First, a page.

• Those interested in the economic factors behind Nazi Germany's rise and fall
  • Academics and students studying 20th-century European history or economics

7
Economic History Books: Empire of Wealth by John Steele Gordon

Empire of Wealth

John Steele Gordon

What's Empire of Wealth about?

Empire of Wealth by John Steele Gordon explores the economic history of the United States, tracing its rise from a colonial backwater to a global superpower. Through engaging storytelling and insightful analysis, Gordon reveals how the pursuit of wealth has shaped American society and influenced its place in the world. A fascinating read for anyone interested in the intersection of economics and history.

Who should read Empire of Wealth?

  • People interested in the history of economic development
  • Entrepreneurs and business leaders looking for insights into wealth creation
  • Readers curious about the impact of capitalism on society

What's Before the Industrial Revolution about?

Before the Industrial Revolution by Carlo M. Cipolla delves into the economic and social conditions of pre-industrial Europe. Through meticulous research and analysis, the book explores the factors that led to the eventual shift from agrarian economies to industrialized societies. It offers a comprehensive understanding of the world before the transformative changes brought about by the Industrial Revolution.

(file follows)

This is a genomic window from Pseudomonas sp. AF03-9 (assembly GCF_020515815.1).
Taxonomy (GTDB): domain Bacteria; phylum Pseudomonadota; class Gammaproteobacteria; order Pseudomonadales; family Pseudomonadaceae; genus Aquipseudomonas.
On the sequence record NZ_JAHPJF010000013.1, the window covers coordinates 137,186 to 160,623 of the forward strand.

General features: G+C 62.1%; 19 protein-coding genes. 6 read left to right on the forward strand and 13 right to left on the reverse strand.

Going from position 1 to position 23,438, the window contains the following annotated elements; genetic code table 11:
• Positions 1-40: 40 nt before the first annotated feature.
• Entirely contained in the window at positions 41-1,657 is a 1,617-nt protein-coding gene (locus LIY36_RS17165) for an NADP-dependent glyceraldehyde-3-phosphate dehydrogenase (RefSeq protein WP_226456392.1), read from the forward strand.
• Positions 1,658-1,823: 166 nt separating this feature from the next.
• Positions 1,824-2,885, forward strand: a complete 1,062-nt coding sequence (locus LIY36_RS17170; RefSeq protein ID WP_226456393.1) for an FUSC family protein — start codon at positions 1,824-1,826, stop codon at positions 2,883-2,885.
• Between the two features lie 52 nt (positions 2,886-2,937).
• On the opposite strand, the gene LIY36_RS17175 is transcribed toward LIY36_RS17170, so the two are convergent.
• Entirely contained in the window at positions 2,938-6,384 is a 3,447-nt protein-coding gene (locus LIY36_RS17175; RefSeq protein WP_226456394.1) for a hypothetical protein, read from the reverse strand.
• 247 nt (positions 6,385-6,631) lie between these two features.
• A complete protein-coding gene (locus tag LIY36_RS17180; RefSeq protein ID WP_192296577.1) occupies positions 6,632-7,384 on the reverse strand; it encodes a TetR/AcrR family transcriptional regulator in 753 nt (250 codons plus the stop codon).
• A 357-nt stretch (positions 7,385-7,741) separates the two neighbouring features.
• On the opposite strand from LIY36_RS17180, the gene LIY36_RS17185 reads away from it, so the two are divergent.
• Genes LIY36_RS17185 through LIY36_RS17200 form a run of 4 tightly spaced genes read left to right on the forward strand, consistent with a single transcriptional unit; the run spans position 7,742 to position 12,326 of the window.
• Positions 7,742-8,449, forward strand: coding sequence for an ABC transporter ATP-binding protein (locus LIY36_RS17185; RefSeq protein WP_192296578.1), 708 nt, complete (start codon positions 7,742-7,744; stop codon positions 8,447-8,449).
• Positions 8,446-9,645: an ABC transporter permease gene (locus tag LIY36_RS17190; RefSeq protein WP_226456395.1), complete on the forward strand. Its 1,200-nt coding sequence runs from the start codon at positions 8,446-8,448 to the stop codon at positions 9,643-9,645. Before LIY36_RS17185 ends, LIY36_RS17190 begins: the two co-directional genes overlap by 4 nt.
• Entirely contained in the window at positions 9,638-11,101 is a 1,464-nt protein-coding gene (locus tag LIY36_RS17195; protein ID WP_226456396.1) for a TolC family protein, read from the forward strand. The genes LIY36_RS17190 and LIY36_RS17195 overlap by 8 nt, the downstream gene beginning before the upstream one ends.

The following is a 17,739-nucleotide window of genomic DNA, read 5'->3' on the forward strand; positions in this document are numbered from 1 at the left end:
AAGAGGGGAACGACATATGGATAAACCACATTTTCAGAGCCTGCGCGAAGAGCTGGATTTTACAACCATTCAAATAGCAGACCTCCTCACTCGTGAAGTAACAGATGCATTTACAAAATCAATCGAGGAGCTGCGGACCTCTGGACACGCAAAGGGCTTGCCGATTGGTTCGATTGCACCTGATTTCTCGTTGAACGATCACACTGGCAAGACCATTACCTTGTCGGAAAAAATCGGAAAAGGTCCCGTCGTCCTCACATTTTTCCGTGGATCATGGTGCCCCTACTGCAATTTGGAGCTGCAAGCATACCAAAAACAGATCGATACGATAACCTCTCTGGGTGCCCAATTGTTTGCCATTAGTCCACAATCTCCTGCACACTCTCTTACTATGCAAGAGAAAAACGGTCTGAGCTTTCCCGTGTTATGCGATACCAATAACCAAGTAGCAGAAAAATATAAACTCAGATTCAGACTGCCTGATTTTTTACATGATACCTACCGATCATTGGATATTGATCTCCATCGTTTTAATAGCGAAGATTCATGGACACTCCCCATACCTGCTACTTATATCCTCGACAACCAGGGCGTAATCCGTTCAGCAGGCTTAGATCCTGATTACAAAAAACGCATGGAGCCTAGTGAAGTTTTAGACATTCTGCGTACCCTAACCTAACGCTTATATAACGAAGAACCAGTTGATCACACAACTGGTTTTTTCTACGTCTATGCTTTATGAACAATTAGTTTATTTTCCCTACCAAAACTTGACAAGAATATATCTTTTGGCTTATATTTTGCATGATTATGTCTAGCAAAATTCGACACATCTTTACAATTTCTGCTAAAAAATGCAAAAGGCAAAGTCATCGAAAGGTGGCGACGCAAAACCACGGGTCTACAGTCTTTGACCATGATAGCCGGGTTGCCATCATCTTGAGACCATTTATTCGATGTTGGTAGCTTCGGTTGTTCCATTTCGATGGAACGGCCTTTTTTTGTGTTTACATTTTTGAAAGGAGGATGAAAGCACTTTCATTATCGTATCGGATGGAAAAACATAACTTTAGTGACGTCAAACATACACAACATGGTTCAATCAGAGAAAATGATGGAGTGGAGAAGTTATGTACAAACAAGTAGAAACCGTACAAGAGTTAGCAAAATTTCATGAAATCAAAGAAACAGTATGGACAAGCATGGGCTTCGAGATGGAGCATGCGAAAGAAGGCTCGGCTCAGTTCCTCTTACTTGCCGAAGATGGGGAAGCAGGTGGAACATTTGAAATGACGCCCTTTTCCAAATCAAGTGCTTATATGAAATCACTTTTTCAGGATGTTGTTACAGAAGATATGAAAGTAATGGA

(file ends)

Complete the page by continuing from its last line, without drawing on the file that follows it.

Who should read Before the Industrial Revolution?

  • Individuals interested in learning about the economic and social conditions before the Industrial Revolution
  • History enthusiasts seeking a deeper understanding of pre-industrial Europe
  • Students and scholars studying economic history and the transition to industrialization

9
Economic History Books: Against the Gods by Peter L. Bernstein

Against the Gods

Peter L. Bernstein

What's Against the Gods about?

Against the Gods by Peter L. Bernstein challenges the age-old belief in fate and providence by delving into the history of risk and probability. From ancient civilizations to modern financial markets, Bernstein explores how humanity has sought to understand and control uncertainty. With engaging storytelling and insightful analysis, the book offers a fresh perspective on our relationship with risk and the power of rational thinking.

Who should read Against the Gods?

  • Individuals interested in understanding and managing risk in their personal or professional lives
  • Readers who enjoy exploring the history and psychology of financial markets
  • Entrepreneurs and business leaders looking to make informed and strategic decisions

10
Economic History Books: Manias, Panics, and Crashes by Charles P. Kindleberger

Manias, Panics, and Crashes

Charles P. Kindleberger

What's Manias, Panics, and Crashes about?